Yes! There are tons!

Here are a few that I liked:


TarHeel Reader


(You have to create an account, but it is free.)

E-Books for Young Readers

Reading A-Z Interactive Books; RAZ Kids
(Click on free samples. A subscription to the complete library is $29-$59).

Clifford Books

Magic Keys

This one would be for older kids and adults....Mark Twain, Jane Austen, Jules!
Read Print

Wednesday, August 6, 2008

Interactive Books

As I am preparing for a new school year, I have been thinking about what resources and materials I use on a weekly basis that could be easily shared.

I love to use interactive books and visual supports. I find that my students attend to the lesson and remain engaged for longer periods of time when a lesson is structured in a supportive manner.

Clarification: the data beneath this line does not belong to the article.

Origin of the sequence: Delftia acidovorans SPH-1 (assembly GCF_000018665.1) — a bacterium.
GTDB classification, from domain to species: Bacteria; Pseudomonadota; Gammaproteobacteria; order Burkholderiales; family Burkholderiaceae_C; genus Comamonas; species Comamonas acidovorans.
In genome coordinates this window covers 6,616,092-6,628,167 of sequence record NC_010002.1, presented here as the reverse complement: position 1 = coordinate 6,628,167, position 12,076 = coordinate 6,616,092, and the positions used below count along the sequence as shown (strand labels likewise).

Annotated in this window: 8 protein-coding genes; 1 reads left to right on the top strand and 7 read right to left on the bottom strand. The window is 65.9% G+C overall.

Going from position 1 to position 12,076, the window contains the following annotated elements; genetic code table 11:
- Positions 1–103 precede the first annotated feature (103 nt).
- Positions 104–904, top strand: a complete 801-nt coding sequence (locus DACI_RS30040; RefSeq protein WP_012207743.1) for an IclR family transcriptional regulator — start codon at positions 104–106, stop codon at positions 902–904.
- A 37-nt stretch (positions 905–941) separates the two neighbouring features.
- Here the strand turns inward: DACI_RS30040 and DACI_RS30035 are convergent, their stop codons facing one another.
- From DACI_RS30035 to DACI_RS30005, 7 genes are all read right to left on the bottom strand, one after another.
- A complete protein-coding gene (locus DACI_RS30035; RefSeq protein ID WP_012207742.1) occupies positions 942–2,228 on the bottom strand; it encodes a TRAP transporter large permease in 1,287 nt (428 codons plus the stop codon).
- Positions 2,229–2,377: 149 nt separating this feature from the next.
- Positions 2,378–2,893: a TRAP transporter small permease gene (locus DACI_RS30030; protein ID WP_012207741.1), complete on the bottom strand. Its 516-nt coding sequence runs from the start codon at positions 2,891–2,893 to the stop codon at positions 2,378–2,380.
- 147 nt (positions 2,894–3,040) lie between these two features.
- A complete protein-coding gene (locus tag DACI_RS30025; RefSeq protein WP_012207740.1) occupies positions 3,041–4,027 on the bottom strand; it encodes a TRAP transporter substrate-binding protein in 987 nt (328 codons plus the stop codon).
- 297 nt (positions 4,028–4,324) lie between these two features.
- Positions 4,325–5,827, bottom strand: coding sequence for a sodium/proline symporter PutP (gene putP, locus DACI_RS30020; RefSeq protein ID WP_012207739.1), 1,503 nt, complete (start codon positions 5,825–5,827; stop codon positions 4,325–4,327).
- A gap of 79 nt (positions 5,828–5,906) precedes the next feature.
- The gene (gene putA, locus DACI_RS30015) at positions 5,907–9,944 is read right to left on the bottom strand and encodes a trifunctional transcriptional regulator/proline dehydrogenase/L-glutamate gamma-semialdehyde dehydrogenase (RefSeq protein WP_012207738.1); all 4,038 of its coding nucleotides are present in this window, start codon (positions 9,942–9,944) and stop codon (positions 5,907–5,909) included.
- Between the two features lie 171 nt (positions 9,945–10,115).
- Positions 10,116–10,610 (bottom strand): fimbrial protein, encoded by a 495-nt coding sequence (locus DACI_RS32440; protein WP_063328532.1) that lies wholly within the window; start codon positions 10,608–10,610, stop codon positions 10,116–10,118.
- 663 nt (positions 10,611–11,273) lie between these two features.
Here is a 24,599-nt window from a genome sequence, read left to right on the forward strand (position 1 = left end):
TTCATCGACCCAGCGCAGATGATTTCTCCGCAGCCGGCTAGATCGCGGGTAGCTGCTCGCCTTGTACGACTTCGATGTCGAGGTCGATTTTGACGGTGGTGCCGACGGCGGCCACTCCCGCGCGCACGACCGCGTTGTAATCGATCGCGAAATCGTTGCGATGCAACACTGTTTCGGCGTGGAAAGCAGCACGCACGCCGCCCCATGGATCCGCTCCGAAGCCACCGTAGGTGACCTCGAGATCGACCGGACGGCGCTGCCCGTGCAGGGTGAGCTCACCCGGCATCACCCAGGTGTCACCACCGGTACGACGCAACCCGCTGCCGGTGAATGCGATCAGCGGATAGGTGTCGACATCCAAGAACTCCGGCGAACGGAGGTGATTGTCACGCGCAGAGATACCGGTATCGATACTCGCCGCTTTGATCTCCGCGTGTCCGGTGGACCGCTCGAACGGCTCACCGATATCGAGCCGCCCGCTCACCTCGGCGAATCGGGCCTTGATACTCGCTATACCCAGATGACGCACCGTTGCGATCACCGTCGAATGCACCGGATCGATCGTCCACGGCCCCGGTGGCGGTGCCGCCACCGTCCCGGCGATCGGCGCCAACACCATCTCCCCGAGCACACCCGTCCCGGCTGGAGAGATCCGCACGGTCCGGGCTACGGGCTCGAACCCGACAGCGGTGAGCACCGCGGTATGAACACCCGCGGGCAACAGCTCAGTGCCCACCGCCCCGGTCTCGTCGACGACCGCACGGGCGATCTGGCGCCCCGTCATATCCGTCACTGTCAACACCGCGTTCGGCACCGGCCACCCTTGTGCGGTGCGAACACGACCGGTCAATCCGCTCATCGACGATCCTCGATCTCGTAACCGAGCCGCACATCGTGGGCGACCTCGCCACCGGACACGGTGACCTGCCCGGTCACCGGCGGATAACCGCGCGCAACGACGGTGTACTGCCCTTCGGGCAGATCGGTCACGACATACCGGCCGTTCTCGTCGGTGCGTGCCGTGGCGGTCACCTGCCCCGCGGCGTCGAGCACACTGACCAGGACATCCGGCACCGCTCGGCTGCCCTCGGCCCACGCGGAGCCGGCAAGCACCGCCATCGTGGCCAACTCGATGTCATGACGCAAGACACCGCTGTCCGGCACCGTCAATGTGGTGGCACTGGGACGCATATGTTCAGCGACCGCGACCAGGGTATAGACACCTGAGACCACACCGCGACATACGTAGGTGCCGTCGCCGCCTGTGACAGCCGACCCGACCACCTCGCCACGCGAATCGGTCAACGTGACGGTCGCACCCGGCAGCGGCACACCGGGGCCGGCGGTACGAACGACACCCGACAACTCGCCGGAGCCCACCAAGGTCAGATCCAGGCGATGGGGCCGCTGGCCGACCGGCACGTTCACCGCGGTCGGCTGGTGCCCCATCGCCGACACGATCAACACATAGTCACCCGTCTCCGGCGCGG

One of my all time favorite sites for interactive books and visuals is the Speech-Language-Hearing Services of Jefferson Parish Public School System.

Here are a few tips to find great printable materials from the site:

Check out the AAC button (Augmentative/Alternative Communication).
The home page of the AAC button has many interactive books that you may download for free. This page requires the user to own a Boardmaker CD.

If you don't own Boardmaker, make sure to click on the Adapted Stories button. This is a group of shared materials that can be printed directly from the website. Under the Fall tab, I have printed, laminated and velcro-ed the Going to School book. I usually use this book during the first week of school. This was the first book I printed from this site....after using it in my classroom, I was hooked. I've printed, laminated and velcro-ed many more since.